Sergio Marchionne has been one of the most prolific alarmists regarding European overcapacity, and who can blame him? The economy is in the dumps in Fiat’s home market, as well as crucial export markets, and closing a plant would come with all kinds of blowback.
According to a report from Just-Auto, there may be a solution on the horizon, involving Chrysler products built in Italy and exported back to the United States. And it’s either that, or one of Fiat’s Italian plants will have to take the bullet. A Fiat spokesman told the publication
“Given the under-utilisation of our plants in Italy [and] in an effort to resolve that issue, the company has [been] talking with Chrysler to see if we in Italy could build Chrysler or build products for export back to the States…Chrysler is doing well and they are close to saturation point in the majority of sites we have in the US. In order to have that [US export] we have to have the unions on board – if we can’t make this work… then there is one plant too many [in] Italy.”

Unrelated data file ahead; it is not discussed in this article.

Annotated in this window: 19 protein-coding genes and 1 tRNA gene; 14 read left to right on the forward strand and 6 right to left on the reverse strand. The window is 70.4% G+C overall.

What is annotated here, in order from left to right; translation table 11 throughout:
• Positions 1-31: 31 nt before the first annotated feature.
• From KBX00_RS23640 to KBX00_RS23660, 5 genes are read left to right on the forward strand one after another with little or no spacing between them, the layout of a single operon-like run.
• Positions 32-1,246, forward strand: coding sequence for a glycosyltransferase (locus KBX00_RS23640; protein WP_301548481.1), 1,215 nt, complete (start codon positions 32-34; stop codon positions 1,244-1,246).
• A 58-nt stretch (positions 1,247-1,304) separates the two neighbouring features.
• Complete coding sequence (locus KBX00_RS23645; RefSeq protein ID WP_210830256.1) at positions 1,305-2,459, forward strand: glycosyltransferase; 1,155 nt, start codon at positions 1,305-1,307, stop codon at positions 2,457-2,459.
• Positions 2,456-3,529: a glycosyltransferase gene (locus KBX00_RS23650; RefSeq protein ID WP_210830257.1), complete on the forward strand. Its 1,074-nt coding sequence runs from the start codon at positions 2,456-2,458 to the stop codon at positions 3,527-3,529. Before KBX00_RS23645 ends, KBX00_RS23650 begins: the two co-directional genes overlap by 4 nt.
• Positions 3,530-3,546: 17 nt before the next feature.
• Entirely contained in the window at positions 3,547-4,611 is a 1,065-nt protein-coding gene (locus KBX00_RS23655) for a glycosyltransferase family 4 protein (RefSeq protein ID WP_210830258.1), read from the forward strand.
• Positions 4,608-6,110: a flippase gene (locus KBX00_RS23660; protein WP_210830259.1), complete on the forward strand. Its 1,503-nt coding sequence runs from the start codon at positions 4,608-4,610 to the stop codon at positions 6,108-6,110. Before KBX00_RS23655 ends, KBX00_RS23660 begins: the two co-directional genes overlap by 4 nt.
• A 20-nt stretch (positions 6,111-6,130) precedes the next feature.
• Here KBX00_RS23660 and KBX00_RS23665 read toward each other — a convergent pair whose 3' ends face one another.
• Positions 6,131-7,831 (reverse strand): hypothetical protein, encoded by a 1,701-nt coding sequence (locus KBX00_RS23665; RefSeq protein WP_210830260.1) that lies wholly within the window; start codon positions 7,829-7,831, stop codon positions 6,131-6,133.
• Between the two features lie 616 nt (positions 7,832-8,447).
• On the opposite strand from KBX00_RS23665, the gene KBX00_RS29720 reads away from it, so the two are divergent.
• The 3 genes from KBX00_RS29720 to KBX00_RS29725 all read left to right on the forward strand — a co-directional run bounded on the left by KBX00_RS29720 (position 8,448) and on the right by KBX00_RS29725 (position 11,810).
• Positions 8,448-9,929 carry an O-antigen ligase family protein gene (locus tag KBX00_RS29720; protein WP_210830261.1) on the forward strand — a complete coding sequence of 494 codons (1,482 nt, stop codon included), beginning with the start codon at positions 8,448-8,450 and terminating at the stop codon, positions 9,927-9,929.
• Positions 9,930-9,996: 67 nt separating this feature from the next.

The FIOM, a prominent metalworkers union, refused to sign a deal with Fiat that promised increased compensation packages that were linked to enhanced flexibility at the plants – something which could seriously hamper the Fiat/Chrysler export plans. According to the Fiat spokesman, other labor unions are on board with the plan.
The U.S. export plan has been in discussion since the beginning of the year. A report by Reuters in February quoted FIOM’s National Secretary for the Auto Industry criticizing Marchionne’s plans. FIOM’s Giorgio Airaudo told the news service
Marchionne wouldn’t get specific with what product would be exported, he told the Wall Street Journal that “a lot of these [Italian] plants are going to be producing for the U.S.” While other automakers are lighting their hair on fire regarding over-capacity, Marchionne has a handy escape route; American exports. Even if they aren’t as profitable as American-built vehicles, the unions are kept busy (and happy), plants are fully utilized, and the appetite for Chryslers (and hopefully, an expanded Fiat/Alfa Romeo lineup) is satiated.